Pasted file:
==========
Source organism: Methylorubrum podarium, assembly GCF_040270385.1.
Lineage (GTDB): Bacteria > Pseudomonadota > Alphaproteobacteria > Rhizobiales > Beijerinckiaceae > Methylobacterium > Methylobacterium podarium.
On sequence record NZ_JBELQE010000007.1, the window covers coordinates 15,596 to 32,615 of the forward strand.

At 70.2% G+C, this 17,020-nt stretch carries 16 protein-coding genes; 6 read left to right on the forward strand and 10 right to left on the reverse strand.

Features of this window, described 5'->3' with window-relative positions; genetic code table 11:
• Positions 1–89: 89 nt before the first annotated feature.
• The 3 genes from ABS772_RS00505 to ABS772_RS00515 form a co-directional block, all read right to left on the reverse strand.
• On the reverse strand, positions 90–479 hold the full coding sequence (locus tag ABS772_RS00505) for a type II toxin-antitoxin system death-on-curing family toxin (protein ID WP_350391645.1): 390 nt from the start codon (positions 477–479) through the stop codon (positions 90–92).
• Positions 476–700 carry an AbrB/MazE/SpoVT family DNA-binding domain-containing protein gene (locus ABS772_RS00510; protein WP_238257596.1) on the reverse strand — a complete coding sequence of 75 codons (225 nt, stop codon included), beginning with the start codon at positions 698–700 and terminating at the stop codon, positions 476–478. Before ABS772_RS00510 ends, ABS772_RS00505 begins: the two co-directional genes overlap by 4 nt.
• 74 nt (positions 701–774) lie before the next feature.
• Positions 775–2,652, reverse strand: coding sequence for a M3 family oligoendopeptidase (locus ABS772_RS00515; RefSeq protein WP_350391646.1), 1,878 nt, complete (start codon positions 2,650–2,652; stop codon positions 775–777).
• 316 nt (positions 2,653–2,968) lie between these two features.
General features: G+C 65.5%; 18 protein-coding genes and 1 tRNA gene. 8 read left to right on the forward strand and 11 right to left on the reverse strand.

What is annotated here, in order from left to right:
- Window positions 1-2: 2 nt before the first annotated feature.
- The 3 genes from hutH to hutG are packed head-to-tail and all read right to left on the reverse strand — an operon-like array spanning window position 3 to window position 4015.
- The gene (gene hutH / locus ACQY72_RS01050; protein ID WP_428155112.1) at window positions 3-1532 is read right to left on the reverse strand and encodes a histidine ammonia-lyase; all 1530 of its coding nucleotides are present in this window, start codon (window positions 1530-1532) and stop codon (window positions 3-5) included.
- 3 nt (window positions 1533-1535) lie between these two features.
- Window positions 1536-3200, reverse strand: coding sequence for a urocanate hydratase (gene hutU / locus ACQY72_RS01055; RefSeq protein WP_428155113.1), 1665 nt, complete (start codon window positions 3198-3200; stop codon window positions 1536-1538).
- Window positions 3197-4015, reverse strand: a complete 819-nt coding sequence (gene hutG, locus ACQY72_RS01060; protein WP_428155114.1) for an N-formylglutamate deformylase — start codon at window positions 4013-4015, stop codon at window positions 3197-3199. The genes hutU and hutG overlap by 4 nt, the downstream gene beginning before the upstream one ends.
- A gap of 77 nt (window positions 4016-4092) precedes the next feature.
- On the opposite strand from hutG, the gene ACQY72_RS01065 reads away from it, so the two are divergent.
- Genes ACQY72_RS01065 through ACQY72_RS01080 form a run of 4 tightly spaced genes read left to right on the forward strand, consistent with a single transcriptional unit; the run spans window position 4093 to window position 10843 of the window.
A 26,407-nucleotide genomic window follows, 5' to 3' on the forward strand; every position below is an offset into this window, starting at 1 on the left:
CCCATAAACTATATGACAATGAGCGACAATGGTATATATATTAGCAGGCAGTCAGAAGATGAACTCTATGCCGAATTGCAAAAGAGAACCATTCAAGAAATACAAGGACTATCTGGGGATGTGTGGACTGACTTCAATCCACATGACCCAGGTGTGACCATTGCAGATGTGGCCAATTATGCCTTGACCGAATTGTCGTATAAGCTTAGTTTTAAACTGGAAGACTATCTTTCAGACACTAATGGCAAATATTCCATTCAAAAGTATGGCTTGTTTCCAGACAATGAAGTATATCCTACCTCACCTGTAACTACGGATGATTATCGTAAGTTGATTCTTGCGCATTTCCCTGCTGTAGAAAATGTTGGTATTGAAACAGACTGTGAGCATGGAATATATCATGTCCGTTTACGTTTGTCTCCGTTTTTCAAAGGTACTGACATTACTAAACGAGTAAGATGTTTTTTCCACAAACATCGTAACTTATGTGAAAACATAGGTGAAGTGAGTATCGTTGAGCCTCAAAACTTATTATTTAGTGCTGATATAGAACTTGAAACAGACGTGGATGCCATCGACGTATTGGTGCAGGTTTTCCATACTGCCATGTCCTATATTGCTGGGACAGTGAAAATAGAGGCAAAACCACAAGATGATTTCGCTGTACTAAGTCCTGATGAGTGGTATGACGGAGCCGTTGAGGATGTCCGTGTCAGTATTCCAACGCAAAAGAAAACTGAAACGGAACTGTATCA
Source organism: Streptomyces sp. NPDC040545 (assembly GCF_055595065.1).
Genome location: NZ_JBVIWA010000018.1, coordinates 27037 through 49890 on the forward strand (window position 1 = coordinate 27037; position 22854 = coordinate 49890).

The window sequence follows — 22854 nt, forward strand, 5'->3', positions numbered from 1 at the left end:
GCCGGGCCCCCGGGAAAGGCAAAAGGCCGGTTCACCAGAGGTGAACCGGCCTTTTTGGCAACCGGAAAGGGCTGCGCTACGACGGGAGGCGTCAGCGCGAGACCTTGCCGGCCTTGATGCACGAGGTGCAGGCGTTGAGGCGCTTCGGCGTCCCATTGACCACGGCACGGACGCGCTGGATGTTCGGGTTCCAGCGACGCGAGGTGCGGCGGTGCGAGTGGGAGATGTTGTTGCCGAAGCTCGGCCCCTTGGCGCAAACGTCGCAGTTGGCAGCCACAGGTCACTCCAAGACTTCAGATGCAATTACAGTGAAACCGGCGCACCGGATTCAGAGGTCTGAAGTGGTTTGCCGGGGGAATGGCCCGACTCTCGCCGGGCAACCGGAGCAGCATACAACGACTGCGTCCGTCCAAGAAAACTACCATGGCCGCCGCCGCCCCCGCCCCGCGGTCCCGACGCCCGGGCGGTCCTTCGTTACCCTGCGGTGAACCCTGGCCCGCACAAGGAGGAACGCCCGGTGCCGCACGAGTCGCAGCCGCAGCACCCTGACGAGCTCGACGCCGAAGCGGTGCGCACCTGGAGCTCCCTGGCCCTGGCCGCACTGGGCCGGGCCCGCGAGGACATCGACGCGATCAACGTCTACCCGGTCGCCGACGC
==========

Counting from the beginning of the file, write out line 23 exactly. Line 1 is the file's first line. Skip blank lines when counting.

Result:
- Genes ACQY72_RS01065 through ACQY72_RS01080 form a run of 4 tightly spaced genes read left to right on the forward strand, consistent with a single transcriptional unit; the run spans window position 4093 to window position 10843 of the window.